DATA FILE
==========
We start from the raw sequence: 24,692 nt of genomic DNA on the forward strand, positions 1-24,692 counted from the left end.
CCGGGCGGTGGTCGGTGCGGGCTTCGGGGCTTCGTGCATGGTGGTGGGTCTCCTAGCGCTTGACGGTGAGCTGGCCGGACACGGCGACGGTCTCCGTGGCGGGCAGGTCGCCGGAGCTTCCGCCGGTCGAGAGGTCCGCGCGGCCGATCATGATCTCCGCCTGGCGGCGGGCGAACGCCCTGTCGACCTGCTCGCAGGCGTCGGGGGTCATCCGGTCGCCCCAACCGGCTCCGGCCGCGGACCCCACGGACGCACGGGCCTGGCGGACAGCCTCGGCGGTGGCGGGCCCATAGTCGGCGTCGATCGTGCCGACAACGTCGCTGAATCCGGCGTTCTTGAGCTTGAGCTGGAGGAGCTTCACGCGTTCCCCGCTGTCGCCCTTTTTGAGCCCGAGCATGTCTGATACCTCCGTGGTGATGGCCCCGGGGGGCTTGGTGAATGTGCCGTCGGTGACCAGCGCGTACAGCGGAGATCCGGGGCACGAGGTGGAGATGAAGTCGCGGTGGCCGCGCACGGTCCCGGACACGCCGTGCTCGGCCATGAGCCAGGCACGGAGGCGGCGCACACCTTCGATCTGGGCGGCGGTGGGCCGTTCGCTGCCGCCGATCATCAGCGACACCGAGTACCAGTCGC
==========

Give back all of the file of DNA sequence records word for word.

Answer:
We start from the raw sequence: 24,692 nt of genomic DNA on the forward strand, positions 1-24,692 counted from the left end.
CCGGGCGGTGGTCGGTGCGGGCTTCGGGGCTTCGTGCATGGTGGTGGGTCTCCTAGCGCTTGACGGTGAGCTGGCCGGACACGGCGACGGTCTCCGTGGCGGGCAGGTCGCCGGAGCTTCCGCCGGTCGAGAGGTCCGCGCGGCCGATCATGATCTCCGCCTGGCGGCGGGCGAACGCCCTGTCGACCTGCTCGCAGGCGTCGGGGGTCATCCGGTCGCCCCAACCGGCTCCGGCCGCGGACCCCACGGACGCACGGGCCTGGCGGACAGCCTCGGCGGTGGCGGGCCCATAGTCGGCGTCGATCGTGCCGACAACGTCGCTGAATCCGGCGTTCTTGAGCTTGAGCTGGAGGAGCTTCACGCGTTCCCCGCTGTCGCCCTTTTTGAGCCCGAGCATGTCTGATACCTCCGTGGTGATGGCCCCGGGGGGCTTGGTGAATGTGCCGTCGGTGACCAGCGCGTACAGCGGAGATCCGGGGCACGAGGTGGAGATGAAGTCGCGGTGGCCGCGCACGGTCCCGGACACGCCGTGCTCGGCCATGAGCCAGGCACGGAGGCGGCGCACACCTTCGATCTGGGCGGCGGTGGGCCGTTCGCTGCCGCCGATCATCAGCGACACCGAGTACCAGTCGC